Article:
Then, voices nearby were raised in a chorus that matched the pitches of the sirens! The large pack of coyotes in the area joined in the song. I usually hear the coyotes’ chorus at dawn or dusk, not mid-afternoon, but they added spontaneous flourishes and harmony to the sirens that midday. One ran up and down the scale in an amazing arpeggio. It was a magical choral moment.

They typically call to each other in greeting to help them stay in contact and reunite. On that afternoon, did they believe the sirens were pack members calling hello, or did they simply grab an opportunity to enjoy a musical interlude in the afternoon?

Book Note: I live in the Sonoran Desert and enjoy the wildlife immensely. I have written three books on Sonoran Desert wildlife, one for little ones about desert tortoises entitled Don’t Call Me Turtle; and two others for all ages, called Don’t Make Me Fly about roadrunners, and Don’t Make Me Rattle, about rattlesnakes. They are written in rhyme and vividly illustrated to make learning the science throughout fun.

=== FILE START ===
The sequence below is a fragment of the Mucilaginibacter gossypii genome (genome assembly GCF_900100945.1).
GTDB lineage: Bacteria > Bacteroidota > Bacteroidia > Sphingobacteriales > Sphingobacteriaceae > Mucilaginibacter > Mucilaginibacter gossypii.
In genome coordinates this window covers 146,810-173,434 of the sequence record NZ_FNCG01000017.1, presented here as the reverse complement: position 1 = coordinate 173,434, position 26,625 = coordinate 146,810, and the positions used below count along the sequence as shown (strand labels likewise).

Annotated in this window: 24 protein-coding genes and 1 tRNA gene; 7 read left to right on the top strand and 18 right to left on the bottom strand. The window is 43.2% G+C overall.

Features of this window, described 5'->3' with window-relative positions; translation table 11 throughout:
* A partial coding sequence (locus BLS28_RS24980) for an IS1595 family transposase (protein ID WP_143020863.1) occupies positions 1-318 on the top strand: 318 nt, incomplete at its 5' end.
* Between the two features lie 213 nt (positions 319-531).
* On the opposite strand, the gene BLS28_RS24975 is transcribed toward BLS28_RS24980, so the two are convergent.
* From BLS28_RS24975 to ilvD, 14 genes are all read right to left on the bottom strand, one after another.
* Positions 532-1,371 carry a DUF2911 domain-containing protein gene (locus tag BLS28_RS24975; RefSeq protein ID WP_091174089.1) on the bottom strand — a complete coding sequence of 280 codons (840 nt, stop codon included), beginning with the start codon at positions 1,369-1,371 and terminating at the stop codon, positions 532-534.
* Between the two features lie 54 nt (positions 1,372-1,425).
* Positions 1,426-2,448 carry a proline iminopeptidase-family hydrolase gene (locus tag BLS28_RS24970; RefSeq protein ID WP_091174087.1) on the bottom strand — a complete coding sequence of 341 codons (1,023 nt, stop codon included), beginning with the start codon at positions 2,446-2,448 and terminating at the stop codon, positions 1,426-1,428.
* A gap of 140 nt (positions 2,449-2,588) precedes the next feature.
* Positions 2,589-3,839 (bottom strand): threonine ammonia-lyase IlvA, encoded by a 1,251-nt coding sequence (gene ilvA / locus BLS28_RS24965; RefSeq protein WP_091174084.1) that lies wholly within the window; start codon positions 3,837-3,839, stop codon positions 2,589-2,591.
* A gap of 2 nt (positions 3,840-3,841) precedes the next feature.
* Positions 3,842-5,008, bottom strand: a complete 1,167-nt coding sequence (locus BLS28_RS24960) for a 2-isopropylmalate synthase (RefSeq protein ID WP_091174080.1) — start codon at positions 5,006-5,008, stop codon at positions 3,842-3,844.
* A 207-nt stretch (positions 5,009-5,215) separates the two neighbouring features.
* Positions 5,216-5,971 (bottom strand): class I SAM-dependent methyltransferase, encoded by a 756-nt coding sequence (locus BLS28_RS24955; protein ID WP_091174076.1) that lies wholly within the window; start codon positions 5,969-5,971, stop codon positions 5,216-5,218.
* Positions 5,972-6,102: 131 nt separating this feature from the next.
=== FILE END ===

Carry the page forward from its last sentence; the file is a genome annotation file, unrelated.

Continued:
These books make excellent gifts and can be used for school projects, too. Check out my ‘Don’t Series’ today.

What Would You Write?

A friend sent me Tom Gauld’s cartoon about an autumn walk’s inspiration.

The poet thinks,  “I’ll write a poem about the melancholy beauty of leaves falling in the autumn sun.”

The detective novelist thinks, “I’ll write a story about the autumn winds revealing a headless corpse hidden in a pile of leaves.”

I’m a member of a local poetry society, so I might briefly consider writing a poem about leaf loss. However, my poetry tends to the kind that ends up in science-based picture books. That’s because I believe picture books should rhyme.

Consequently, I probably wouldn’t write an autumn-based poem. I am confident that the members of the Tucson Poetry Society will write exquisite autumnal poems. You can see their work at Desert Tracks: Poems from the Sonoran Desert.